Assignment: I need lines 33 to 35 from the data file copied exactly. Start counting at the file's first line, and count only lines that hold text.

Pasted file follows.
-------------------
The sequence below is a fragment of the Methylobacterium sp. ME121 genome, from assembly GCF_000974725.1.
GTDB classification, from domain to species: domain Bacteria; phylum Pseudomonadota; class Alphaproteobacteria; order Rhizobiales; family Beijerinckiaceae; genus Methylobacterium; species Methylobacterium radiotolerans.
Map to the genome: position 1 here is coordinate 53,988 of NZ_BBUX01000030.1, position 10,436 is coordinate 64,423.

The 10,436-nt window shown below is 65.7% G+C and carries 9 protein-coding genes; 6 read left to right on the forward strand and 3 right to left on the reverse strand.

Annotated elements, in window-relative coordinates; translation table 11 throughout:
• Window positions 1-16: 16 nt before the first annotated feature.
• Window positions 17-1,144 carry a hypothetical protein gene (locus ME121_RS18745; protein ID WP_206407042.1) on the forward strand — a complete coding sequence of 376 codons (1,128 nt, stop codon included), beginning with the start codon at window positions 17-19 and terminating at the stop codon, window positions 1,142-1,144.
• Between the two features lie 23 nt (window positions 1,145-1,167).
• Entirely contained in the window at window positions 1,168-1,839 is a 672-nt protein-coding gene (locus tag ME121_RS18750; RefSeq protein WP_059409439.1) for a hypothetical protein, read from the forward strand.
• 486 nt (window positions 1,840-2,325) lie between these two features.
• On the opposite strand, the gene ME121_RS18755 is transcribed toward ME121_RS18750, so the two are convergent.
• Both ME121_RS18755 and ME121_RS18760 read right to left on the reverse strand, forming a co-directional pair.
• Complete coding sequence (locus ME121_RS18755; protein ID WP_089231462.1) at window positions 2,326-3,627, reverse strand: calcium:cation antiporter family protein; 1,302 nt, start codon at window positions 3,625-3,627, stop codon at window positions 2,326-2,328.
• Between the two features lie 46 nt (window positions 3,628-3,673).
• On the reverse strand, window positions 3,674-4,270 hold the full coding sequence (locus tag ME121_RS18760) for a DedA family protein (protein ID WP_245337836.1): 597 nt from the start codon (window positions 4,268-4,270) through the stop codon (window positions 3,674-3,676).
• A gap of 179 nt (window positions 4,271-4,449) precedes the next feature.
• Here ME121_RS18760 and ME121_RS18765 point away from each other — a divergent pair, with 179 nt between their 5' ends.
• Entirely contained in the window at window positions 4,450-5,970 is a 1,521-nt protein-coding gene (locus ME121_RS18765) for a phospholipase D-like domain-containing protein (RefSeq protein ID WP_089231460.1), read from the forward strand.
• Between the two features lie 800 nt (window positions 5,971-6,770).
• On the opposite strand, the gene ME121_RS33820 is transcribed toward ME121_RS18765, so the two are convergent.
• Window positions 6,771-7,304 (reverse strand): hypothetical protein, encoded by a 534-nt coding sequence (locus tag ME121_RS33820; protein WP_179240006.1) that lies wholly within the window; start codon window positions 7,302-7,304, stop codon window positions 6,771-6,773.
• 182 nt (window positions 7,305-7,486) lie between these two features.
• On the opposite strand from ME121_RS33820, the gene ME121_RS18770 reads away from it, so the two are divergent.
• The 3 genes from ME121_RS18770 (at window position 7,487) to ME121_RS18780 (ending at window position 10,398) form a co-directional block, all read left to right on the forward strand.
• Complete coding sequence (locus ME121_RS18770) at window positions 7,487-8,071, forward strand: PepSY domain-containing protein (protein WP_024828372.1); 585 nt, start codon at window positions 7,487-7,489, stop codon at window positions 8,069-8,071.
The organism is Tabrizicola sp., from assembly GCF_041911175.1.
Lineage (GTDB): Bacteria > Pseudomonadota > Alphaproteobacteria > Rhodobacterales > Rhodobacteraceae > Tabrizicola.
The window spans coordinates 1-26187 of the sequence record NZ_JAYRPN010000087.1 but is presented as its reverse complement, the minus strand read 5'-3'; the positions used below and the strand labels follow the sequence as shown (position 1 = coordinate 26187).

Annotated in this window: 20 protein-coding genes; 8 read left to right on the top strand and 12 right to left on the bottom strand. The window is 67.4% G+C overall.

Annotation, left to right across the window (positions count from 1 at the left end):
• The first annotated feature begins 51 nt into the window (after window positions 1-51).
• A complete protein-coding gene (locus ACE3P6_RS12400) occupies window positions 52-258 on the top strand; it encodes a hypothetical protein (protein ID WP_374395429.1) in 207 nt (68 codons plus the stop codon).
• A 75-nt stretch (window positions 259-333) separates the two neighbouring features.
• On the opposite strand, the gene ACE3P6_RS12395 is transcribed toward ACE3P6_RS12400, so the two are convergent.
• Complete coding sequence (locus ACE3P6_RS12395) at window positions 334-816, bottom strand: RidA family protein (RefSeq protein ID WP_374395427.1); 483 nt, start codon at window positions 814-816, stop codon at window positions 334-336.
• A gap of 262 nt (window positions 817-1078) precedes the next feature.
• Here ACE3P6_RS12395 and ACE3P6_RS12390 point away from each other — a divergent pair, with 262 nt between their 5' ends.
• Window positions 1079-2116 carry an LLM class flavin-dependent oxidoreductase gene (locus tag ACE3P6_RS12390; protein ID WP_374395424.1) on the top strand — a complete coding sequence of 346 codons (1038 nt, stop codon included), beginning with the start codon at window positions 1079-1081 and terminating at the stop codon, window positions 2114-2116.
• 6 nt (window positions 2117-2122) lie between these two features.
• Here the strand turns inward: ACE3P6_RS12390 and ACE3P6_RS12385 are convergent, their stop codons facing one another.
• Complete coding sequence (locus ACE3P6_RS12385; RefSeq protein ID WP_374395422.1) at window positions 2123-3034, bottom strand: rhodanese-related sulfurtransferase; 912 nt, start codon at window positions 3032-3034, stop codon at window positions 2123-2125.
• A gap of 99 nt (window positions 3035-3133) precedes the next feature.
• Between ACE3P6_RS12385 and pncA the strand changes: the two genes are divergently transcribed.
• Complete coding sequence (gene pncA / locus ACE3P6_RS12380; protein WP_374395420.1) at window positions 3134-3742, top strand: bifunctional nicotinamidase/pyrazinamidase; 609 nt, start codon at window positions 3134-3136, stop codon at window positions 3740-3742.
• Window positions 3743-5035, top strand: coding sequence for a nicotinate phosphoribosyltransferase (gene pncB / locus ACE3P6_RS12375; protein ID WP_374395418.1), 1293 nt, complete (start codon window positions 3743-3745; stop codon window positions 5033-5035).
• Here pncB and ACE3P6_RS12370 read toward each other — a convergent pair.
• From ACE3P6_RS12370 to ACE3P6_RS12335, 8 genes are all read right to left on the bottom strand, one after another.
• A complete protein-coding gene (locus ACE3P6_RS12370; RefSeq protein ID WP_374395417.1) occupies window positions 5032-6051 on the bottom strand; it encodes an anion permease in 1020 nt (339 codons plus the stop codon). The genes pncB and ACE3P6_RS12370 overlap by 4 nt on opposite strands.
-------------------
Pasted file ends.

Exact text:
• A 75-nt stretch (window positions 259-333) separates the two neighbouring features.
• On the opposite strand, the gene ACE3P6_RS12395 is transcribed toward ACE3P6_RS12400, so the two are convergent.
• Complete coding sequence (locus ACE3P6_RS12395) at window positions 334-816, bottom strand: RidA family protein (RefSeq protein ID WP_374395427.1); 483 nt, start codon at window positions 814-816, stop codon at window positions 334-336.